There have been 29 confirmed COVID-19 cases in Surat Thani out of a national total of 15,465. However, 11 of the 29 cases have been found in the last month as Thailand experienced a resurgence of the disease. The penalty for violating the state of emergency is up to two years’ imprisonment and a fine of up to $1,330. The bar owner and worker could also be charged with violating the Communicable Disease Act, punishable by a one-year prison term and a fine of up to $3,330.

Suparerk said the arrested people were being held at the Koh Phangan police station, where investigators were preparing documents to charge them.
He said police had tracked the party plans on social media, where the bar was promoting the event to celebrate its fifth anniversary. Entry tickets were $3.30, with food and drink extra.
https://www.usatoday.com/picture-ga...hts-hotels-cruises-trains-camping/3221104001/
https://www.usatoday.com/picture-ga...hts-hotels-cruises-trains-camping/3221104001/
 

TrulyBlessed

Well-Known Member
For those unfortunate to have lost loved ones and close friends during this pandemic did you attend the funeral in person or just virtually if available? Lately I’ve been witnessing good friends lose parents who I’ve been really close to since early childhood. I really want to attend the services but this stupid virus and I have underlying health conditions. Although most seem understanding about this pandemic in general, there’s pressure and expectation I feel to attend and I feel like I will be hated for not showing up. This upcoming funeral is out of town too and if not for the pandemic I would definitely be among the first in town. Do you find most people are understanding if you didn’t attend in person? I’m trying to come up with as many ways possible to show support and make sure my friend feels loved and supported in this new reality she’s faced with.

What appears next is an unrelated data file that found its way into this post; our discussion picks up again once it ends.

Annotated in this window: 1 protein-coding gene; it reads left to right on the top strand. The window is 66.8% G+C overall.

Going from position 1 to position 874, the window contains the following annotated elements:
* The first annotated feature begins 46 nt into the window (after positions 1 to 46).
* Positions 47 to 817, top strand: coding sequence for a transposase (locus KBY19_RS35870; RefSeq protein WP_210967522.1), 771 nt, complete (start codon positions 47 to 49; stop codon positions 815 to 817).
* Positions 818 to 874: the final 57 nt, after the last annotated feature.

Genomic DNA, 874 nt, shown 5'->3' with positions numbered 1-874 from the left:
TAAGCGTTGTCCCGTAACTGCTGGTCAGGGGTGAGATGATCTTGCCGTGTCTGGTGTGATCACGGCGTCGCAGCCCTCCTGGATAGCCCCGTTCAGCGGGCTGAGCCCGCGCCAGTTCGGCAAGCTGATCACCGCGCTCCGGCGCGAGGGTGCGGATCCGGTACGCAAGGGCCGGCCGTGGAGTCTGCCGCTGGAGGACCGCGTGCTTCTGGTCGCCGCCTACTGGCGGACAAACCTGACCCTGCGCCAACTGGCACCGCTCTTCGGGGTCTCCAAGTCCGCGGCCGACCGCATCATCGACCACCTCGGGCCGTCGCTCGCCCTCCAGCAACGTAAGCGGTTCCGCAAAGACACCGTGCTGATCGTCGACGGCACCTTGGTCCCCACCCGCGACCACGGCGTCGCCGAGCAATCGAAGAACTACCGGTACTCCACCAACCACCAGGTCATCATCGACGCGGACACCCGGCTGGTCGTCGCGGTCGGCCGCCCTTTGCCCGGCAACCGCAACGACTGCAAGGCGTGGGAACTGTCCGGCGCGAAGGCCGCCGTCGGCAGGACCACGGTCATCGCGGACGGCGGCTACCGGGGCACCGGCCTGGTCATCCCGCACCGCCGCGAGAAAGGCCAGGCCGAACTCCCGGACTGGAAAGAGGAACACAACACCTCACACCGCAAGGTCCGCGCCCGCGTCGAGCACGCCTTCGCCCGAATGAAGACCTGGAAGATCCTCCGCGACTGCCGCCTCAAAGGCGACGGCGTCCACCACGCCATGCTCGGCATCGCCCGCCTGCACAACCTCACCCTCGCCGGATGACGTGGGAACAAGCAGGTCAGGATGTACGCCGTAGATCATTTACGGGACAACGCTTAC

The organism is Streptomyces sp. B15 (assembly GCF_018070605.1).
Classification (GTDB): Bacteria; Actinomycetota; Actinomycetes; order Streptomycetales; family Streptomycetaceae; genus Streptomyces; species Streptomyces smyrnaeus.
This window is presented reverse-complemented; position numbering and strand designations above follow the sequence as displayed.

meka72

Well-Known Member